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Posts Tagged ‘subtitled video’

28th
Nov 2012

Online Educational Video and The Hidden Benefits of Subtitles

Using Subtitles on Video offers Teachers in the Classroom a potential Treasure Trove of Opportunity.

Sadly many believe that when Subtitles (otherwise known as Captions) are provided on educational video for use in the classroom, that they only benefit the deaf, and those with hearing impairments. Yet this could not be further from the truth.

In an educational environment, particularly the school classroom, the use of subtitles provides a range of benefits for children and students of all ages and ability, and certainly not just those with special education needs.

And the faster teachers and schools are made aware of those benefits, the sooner those benefits can be made available and passed on to their students. (more…)


26th
Oct 2012

Up to 80% of Teachers Using Video in the Classoom, But …

… Less Than 10% of Those Teachers Are Receiving The Full Benefits.

Research conducted over the last 18 months indicates that more than 80% of teachers in the US are using video in the classroom as a valued teaching resource, however a combination of lack of subtitles (closed captions), and a lack of understanding how to use those subtitles effectively, mean that the vast majority of those teachers are not getting the full benefits from that video for themselves or their students.

Subtitles have widely been regarded in the past as being essential only for those smaller numbers of children with hearing impairments. But sadly this misapprehension is robbing students of many opportunities.

A substantial amount of research over the last 30 years has demonstrated that subtitles on video, movies and television, has the potential to significantly improve students reading and literacy skills. In fact a pilot program operated by the late Dr. Alice Killackey of the Availll Institute demonstrated the ability to improve children’s Reading and Literacy skills by as much as one year, in as little as 6 weeks.

Evidence substantiating this potential comes from countries like Finland that have for many years provided TV programming with subtitles as a matter of course, and as a result they repetitively top the list of OECD countries with the highest Reading and Literacy skills amongst children.

However the pot of gold at the end of the rainbow that would enable children to improve their Reading and Literacy skills at the same time as studying a range of curriculum-based topics, has remained elusive while the majority of companies providing educational video for teachers have chosen to ignore and provide the use of subtitles – either because of the added cost of providing that captioning, or lack of awareness about the full potential it provides in the educational environment.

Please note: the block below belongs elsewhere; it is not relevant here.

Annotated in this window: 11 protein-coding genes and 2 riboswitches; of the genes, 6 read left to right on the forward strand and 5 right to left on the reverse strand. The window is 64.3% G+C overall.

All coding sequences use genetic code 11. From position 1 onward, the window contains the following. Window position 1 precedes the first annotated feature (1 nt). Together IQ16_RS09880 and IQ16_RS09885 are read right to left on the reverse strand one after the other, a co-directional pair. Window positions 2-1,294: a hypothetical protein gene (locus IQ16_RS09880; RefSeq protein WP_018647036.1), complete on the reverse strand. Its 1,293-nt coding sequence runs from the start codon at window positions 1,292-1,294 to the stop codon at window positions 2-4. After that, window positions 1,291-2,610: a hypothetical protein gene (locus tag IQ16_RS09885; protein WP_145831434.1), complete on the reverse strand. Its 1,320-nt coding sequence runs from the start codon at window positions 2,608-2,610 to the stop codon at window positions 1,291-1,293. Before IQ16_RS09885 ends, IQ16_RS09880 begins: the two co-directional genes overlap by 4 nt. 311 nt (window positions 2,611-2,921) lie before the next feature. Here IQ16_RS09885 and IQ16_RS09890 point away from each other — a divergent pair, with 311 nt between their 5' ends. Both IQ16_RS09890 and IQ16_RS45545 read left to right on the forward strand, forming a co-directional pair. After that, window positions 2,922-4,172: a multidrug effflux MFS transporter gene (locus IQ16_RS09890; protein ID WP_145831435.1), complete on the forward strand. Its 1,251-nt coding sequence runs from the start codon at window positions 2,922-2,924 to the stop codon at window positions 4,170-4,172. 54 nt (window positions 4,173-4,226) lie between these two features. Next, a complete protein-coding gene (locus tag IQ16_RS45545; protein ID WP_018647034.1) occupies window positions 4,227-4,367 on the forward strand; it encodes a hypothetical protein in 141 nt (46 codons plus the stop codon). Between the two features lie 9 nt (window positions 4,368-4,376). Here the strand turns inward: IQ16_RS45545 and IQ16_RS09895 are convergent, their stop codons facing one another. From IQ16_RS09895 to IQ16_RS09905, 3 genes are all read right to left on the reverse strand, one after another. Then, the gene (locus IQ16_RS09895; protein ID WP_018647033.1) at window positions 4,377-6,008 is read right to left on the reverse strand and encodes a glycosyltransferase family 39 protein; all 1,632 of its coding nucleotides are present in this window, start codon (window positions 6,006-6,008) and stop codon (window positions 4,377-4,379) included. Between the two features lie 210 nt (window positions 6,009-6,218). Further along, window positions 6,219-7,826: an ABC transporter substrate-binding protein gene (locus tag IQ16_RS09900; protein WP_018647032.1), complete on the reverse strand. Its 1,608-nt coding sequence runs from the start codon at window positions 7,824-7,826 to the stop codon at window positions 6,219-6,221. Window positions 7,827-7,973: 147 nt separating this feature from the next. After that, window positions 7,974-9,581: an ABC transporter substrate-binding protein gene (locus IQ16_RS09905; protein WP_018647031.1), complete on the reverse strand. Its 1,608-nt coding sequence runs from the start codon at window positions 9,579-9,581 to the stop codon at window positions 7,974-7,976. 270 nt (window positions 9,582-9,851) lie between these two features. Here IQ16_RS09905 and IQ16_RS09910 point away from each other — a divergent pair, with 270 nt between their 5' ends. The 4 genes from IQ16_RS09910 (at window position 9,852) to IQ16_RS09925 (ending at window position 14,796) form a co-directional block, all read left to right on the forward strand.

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25th
May 2012

Educational Videos for Teachers in the K-12 Classroom

Searching for Online Educational Video for Teachers to Use In the Classroom Can be a Drag

If you have found this page because you are a teacher looking for online video to use in class tomorrow, and don’t have the time to read and enjoy this article about the frustrations that many of your peers are experiencing with this same task, then go directly to this page to access the educational online video you need.

However if you have a few minutes, and are interested in reading about the frustration being suffered by a growing number of teachers like yourself, and the solution – then read on…..

Some people must expect teachers to be miracle workers.

And many of those people, or so it would appear,  can be found amongst the growing number of companies attempting to provide online video for teachers to use in the classroom.

Any as teacher that has ever sat down in the evening and attempted to find an online video that might be suitable for use in a class next day will tell you, it can be a hugely frustrating and time consuming task.

It is disappointing that – with more than 80% of teachers understanding the benefit of using online educational video as a valuable and effective classroom teaching resource – the majority of online educational video providers seem to lack any appreciation of what a teacher really needs.